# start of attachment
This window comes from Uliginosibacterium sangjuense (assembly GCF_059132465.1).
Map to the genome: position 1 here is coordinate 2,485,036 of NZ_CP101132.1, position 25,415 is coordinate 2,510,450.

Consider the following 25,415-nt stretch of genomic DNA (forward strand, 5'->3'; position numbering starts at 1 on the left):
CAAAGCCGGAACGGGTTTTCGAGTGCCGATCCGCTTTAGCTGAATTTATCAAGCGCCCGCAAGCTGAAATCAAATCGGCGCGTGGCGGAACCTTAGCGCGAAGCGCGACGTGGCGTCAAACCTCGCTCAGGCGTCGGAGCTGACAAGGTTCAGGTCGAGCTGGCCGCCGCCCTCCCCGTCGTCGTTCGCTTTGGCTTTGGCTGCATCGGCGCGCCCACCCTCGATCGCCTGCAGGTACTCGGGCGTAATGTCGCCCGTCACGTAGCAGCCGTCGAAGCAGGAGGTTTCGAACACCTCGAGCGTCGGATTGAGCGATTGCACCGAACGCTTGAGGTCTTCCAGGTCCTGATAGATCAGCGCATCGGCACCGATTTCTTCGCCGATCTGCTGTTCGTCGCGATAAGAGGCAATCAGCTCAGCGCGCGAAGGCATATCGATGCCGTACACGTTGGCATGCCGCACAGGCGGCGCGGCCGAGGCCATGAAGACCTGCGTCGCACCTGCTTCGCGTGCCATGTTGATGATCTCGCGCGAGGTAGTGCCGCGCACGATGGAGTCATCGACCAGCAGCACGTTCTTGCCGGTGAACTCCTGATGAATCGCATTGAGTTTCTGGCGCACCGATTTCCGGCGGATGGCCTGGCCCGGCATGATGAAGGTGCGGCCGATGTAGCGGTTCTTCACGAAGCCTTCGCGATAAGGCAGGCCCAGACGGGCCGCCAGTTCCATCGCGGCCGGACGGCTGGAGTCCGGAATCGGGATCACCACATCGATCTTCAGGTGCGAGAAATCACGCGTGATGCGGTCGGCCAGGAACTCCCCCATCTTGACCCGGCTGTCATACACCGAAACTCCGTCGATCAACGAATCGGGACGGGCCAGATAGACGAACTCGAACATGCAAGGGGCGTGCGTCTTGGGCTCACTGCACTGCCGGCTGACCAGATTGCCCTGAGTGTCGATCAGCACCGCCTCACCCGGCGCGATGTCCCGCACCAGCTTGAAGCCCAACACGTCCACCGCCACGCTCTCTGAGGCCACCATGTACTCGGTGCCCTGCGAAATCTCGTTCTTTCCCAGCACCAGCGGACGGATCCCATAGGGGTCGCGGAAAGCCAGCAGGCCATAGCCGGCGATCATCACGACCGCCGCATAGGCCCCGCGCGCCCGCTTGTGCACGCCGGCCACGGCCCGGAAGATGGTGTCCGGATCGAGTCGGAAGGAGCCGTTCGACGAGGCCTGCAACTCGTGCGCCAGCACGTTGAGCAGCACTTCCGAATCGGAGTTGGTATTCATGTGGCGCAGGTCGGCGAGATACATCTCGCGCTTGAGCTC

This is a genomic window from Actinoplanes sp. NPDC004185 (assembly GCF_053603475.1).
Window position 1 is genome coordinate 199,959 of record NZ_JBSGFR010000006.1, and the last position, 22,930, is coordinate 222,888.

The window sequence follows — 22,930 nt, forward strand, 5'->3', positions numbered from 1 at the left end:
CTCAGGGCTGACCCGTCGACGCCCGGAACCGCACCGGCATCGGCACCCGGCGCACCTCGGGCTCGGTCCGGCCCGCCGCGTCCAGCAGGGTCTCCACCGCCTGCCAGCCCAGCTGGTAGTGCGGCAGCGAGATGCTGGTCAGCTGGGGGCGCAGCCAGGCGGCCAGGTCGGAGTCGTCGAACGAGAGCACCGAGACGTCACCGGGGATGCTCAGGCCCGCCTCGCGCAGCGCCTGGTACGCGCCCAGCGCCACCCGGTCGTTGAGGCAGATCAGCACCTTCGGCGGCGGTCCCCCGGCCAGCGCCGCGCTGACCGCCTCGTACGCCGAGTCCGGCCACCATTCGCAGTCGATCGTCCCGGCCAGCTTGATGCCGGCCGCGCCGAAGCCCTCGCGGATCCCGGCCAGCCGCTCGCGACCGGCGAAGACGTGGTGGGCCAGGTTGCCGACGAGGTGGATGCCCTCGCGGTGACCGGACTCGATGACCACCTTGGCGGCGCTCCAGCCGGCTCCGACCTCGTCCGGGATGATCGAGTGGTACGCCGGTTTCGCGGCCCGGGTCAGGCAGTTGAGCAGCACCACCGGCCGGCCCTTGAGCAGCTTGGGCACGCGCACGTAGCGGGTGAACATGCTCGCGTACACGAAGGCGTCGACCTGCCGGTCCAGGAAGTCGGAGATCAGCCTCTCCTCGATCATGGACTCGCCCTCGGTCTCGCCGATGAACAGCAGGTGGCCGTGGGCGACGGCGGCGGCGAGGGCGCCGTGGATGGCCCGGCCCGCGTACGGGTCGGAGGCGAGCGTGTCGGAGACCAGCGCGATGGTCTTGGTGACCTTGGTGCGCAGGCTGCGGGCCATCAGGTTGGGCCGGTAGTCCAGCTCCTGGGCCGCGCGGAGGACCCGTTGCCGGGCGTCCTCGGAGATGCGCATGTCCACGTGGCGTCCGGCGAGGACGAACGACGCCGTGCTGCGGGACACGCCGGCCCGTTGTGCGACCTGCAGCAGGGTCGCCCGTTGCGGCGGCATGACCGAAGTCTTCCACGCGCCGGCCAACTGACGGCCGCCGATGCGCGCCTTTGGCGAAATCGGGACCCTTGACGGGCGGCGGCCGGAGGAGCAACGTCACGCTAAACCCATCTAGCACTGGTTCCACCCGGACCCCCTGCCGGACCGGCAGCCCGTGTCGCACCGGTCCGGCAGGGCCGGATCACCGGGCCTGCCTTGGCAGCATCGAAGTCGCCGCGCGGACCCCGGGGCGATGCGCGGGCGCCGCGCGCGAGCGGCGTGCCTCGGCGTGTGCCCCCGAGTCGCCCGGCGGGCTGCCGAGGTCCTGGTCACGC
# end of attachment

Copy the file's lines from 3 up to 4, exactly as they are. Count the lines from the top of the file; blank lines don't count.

Consider the following 25,415-nt stretch of genomic DNA (forward strand, 5'->3'; position numbering starts at 1 on the left):
CAAAGCCGGAACGGGTTTTCGAGTGCCGATCCGCTTTAGCTGAATTTATCAAGCGCCCGCAAGCTGAAATCAAATCGGCGCGTGGCGGAACCTTAGCGCGAAGCGCGACGTGGCGTCAAACCTCGCTCAGGCGTCGGAGCTGACAAGGTTCAGGTCGAGCTGGCCGCCGCCCTCCCCGTCGTCGTTCGCTTTGGCTTTGGCTGCATCGGCGCGCCCACCCTCGATCGCCTGCAGGTACTCGGGCGTAATGTCGCCCGTCACGTAGCAGCCGTCGAAGCAGGAGGTTTCGAACACCTCGAGCGTCGGATTGAGCGATTGCACCGAACGCTTGAGGTCTTCCAGGTCCTGATAGATCAGCGCATCGGCACCGATTTCTTCGCCGATCTGCTGTTCGTCGCGATAAGAGGCAATCAGCTCAGCGCGCGAAGGCATATCGATGCCGTACACGTTGGCATGCCGCACAGGCGGCGCGGCCGAGGCCATGAAGACCTGCGTCGCACCTGCTTCGCGTGCCATGTTGATGATCTCGCGCGAGGTAGTGCCGCGCACGATGGAGTCATCGACCAGCAGCACGTTCTTGCCGGTGAACTCCTGATGAATCGCATTGAGTTTCTGGCGCACCGATTTCCGGCGGATGGCCTGGCCCGGCATGATGAAGGTGCGGCCGATGTAGCGGTTCTTCACGAAGCCTTCGCGATAAGGCAGGCCCAGACGGGCCGCCAGTTCCATCGCGGCCGGACGGCTGGAGTCCGGAATCGGGATCACCACATCGATCTTCAGGTGCGAGAAATCACGCGTGATGCGGTCGGCCAGGAACTCCCCCATCTTGACCCGGCTGTCATACACCGAAACTCCGTCGATCAACGAATCGGGACGGGCCAGATAGACGAACTCGAACATGCAAGGGGCGTGCGTCTTGGGCTCACTGCACTGCCGGCTGACCAGATTGCCCTGAGTGTCGATCAGCACCGCCTCACCCGGCGCGATGTCCCGCACCAGCTTGAAGCCCAACACGTCCACCGCCACGCTCTCTGAGGCCACCATGTACTCGGTGCCCTGCGAAATCTCGTTCTTTCCCAGCACCAGCGGACGGATCCCATAGGGGTCGCGGAAAGCCAGCAGGCCATAGCCGGCGATCATCACGACCGCCGCATAGGCCCCGCGCGCCCGCTTGTGCACGCCGGCCACGGCCCGGAAGATGGTGTCCGGATCGAGTCGGAAGGAGCCGTTCGACGAGGCCTGCAACTCGTGCGCCAGCACGTTGAGCAGCACTTCCGAATCGGAGTTGGTATTCATGTGGCGCAGGTCGGCGAGATACATCTCGCGCTTGAGCTC